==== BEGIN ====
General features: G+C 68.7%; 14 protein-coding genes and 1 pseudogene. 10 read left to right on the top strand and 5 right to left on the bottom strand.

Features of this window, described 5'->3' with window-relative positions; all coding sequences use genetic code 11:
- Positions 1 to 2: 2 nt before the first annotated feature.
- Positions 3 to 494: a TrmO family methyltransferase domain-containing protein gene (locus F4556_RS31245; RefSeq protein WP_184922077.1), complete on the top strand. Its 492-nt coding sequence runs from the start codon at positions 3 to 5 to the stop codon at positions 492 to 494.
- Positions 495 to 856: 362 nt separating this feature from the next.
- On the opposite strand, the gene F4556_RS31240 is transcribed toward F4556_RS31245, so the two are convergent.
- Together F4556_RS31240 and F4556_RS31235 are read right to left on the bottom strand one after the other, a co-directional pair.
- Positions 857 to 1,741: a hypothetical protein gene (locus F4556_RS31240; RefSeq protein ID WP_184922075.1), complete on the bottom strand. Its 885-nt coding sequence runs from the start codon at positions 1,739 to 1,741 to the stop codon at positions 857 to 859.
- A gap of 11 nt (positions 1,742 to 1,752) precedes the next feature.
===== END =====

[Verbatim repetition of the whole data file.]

General features: G+C 68.7%; 14 protein-coding genes and 1 pseudogene. 10 read left to right on the top strand and 5 right to left on the bottom strand.

Features of this window, described 5'->3' with window-relative positions; all coding sequences use genetic code 11:
- Positions 1 to 2: 2 nt before the first annotated feature.
- Positions 3 to 494: a TrmO family methyltransferase domain-containing protein gene (locus F4556_RS31245; RefSeq protein WP_184922077.1), complete on the top strand. Its 492-nt coding sequence runs from the start codon at positions 3 to 5 to the stop codon at positions 492 to 494.
- Positions 495 to 856: 362 nt separating this feature from the next.
- On the opposite strand, the gene F4556_RS31240 is transcribed toward F4556_RS31245, so the two are convergent.
- Together F4556_RS31240 and F4556_RS31235 are read right to left on the bottom strand one after the other, a co-directional pair.
- Positions 857 to 1,741: a hypothetical protein gene (locus F4556_RS31240; RefSeq protein ID WP_184922075.1), complete on the bottom strand. Its 885-nt coding sequence runs from the start codon at positions 1,739 to 1,741 to the stop codon at positions 857 to 859.
- A gap of 11 nt (positions 1,742 to 1,752) precedes the next feature.